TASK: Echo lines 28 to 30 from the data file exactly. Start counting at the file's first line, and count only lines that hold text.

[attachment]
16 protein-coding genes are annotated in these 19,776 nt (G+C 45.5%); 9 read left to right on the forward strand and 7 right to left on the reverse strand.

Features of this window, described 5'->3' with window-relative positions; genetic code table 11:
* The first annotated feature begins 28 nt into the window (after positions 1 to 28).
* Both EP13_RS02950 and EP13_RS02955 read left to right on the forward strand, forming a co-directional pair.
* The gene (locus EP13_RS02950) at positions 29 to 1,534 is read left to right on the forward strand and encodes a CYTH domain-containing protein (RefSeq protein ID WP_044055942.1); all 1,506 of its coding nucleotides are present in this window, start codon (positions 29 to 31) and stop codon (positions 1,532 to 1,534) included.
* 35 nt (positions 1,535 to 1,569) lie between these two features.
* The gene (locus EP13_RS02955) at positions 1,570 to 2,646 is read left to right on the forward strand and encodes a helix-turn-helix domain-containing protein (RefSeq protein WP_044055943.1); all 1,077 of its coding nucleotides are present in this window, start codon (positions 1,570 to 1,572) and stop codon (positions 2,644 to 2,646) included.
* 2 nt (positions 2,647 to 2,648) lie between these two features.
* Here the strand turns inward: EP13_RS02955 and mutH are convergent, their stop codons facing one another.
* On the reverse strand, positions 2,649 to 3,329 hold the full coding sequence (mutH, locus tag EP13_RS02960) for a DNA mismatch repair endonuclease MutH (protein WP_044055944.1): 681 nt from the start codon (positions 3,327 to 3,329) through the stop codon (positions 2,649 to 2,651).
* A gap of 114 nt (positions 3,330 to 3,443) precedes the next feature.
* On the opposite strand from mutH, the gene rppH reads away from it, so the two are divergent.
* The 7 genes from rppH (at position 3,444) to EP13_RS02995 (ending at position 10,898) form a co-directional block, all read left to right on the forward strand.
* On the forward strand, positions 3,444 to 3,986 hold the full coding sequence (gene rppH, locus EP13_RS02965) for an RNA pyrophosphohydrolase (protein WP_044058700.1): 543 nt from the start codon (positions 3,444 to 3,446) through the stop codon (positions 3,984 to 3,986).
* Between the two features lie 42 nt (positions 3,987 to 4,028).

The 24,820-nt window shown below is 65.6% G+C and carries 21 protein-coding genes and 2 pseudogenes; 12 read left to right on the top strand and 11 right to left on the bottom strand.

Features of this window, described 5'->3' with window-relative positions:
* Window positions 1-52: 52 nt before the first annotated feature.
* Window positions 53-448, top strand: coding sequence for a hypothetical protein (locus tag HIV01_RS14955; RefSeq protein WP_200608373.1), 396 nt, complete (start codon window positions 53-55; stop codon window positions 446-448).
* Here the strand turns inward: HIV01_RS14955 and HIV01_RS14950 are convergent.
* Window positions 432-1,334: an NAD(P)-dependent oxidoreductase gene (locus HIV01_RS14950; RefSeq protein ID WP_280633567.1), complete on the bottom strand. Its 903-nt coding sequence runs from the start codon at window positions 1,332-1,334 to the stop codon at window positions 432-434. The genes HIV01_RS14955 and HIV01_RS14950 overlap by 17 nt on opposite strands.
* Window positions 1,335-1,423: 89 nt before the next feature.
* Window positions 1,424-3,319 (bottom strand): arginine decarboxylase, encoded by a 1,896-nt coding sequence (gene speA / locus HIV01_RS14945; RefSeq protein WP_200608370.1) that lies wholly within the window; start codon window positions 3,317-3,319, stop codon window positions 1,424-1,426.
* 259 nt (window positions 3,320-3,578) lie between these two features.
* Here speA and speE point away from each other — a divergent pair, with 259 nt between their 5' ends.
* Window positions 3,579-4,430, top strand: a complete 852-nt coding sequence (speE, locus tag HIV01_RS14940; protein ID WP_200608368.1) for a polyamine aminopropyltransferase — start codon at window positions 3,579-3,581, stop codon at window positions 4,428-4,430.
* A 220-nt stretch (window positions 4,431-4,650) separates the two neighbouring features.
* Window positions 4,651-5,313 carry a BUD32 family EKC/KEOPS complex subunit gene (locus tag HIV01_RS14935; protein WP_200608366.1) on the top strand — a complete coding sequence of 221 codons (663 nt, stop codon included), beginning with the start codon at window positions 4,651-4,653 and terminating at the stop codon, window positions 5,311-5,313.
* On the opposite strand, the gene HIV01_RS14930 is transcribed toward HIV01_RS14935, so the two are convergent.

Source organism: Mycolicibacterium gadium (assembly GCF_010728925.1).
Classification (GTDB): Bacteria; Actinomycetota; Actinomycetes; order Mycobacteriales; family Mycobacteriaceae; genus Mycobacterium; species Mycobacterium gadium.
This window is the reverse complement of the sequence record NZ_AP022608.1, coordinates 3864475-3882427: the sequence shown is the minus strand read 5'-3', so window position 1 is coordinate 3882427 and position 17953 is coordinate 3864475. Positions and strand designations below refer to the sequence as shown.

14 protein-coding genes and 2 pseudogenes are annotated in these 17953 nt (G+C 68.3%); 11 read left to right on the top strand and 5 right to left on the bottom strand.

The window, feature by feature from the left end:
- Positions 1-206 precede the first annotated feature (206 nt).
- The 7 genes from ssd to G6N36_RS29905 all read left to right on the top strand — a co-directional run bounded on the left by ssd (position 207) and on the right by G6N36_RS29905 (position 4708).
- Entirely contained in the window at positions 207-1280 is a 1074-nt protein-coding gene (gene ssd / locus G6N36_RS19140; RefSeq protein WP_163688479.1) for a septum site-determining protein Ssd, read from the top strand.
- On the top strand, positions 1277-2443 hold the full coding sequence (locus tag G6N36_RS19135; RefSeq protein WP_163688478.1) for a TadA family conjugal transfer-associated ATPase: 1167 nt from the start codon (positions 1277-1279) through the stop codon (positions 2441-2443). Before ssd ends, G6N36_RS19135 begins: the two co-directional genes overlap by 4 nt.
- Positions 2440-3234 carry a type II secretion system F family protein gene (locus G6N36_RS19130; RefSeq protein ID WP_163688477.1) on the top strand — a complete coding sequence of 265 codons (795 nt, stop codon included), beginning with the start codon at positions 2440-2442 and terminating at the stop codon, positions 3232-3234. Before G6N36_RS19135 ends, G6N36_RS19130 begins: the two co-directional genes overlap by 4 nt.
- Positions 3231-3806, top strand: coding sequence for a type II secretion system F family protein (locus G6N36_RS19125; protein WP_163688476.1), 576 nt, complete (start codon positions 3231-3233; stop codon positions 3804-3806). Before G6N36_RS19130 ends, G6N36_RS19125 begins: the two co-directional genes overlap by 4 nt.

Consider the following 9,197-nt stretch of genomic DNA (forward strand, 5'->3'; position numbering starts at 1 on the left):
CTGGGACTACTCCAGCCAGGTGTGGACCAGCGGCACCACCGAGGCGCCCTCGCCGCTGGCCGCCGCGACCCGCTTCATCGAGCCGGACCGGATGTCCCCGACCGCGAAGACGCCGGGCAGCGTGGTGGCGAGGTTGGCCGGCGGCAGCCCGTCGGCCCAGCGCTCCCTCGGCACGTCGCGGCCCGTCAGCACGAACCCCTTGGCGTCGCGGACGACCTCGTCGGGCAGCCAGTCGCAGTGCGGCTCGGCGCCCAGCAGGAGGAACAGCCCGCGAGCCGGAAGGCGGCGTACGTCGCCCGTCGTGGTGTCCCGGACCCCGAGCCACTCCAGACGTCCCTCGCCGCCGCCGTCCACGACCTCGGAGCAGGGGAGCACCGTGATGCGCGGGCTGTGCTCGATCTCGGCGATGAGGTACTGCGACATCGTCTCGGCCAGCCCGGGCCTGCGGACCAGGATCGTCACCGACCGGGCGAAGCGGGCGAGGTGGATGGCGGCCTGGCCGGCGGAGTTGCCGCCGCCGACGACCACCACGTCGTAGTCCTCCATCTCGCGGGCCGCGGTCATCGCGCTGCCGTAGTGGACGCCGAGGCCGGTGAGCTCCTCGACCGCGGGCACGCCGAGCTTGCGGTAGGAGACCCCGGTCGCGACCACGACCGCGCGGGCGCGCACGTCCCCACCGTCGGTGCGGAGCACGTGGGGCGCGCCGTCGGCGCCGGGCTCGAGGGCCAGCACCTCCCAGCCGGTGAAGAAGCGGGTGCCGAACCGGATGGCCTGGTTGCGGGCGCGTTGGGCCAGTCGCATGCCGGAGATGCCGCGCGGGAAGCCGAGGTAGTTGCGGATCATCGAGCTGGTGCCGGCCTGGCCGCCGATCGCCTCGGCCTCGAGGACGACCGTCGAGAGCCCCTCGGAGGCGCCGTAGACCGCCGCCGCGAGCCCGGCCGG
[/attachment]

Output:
* Window positions 4,651-5,313 carry a BUD32 family EKC/KEOPS complex subunit gene (locus tag HIV01_RS14935; protein WP_200608366.1) on the top strand — a complete coding sequence of 221 codons (663 nt, stop codon included), beginning with the start codon at window positions 4,651-4,653 and terminating at the stop codon, window positions 5,311-5,313.
* On the opposite strand, the gene HIV01_RS14930 is transcribed toward HIV01_RS14935, so the two are convergent.

Source organism: Mycolicibacterium gadium (assembly GCF_010728925.1).